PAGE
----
I have a question about big doses of inhaled corticosteroids. I am a 52-year-old woman with a 20-year history of asthma and autoimmune disease (Chronic Fatigue and Immune Dysfunction Syndrome). Due to the severity of my asthma, I was on increasingly frequent and prolonged courses of Prednisone for a long time, and was on it almost continually for five years.
About 18 months ago, I began a lifestyle change which included yoga, changing residence, and gym workouts 3x/week, monitored by a trainer; andam pleased to report that the steroid usage was gradually diminished to where I wasn’t on them at all for 4 months! When I did need Prednisone, I was able to zap the attack with a much smaller dose than in the past.
In recent weeks, however, my asthma has worsened and required me to begin oral Prednisone again. I am very distressed about this, since I’ve suffered many side effects of the drug, including early menopause, osteoporosis, vision problems, immune dysfunction and impaired cognitive function. Also, I can no longer take theophylline or other oral bronchodilators.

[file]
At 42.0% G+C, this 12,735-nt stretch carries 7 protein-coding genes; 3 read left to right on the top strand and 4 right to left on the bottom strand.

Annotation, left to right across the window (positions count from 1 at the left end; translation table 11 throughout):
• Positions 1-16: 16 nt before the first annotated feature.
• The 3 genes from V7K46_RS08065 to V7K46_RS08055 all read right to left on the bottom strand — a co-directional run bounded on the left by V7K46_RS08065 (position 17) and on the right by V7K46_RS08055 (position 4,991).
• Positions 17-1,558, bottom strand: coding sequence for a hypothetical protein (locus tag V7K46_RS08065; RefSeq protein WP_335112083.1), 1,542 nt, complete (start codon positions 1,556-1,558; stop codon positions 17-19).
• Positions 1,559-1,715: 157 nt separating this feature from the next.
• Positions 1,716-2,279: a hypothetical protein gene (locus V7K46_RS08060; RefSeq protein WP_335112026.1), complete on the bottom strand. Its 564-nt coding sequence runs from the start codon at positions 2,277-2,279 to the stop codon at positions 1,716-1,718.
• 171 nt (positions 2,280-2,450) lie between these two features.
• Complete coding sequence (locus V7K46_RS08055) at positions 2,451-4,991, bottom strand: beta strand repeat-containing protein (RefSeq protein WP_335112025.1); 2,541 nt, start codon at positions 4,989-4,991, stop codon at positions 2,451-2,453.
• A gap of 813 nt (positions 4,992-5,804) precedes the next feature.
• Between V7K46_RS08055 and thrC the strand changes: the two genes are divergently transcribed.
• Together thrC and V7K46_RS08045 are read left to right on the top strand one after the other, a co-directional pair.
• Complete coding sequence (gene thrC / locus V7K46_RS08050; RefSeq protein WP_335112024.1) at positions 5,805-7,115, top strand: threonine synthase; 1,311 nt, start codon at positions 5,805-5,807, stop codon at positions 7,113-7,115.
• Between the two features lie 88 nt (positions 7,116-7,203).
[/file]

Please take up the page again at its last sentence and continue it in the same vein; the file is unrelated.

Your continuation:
I currently use an albuterol inhaler on demand (frequently), Serevent (twice/day) and Aerobid (twice/day). My former physician prescribed bigger and bigger doses of Aerobid, up to 16 puffs twice/day! My current physician feels that this is excessive and unnecessary; and that if 2-4 puffs twice/day isn’t doing the trick, then I must resume oral steroids.
This is very confusing. I have a hard time understanding why a person, who is willing to work hard at improving her health and at accepting “that which cannot be changed”, should meet with such conflicting opinions. Is there such a thing as “too much” of an inhaled corticosteroid; and if so, is the oral version the only alternative?
First and foremost, yes, increasing the dose of inhaled corticosteroids (ICS) in an effort to control asthma is often appropriate and necessary. What should be considered? It is important to investigate why your asthma is worse. Physicians consider many reasons such as sinus or chest infections, gastroeophageal reflux, exposure to an allergen or even worsened symptoms not associated with asthma but another illness.
These reasons require that you visit with your physician to reevaluate your bronchodilators such as Serevent do not provide control, then the inclusion of a leukotriene modifier (Accolate, Singulair or Zyflo) may provide control. However — regarding long-term control of asthma — even though the need for oral steroids has diminished (given all the medications available), they may well be the next step.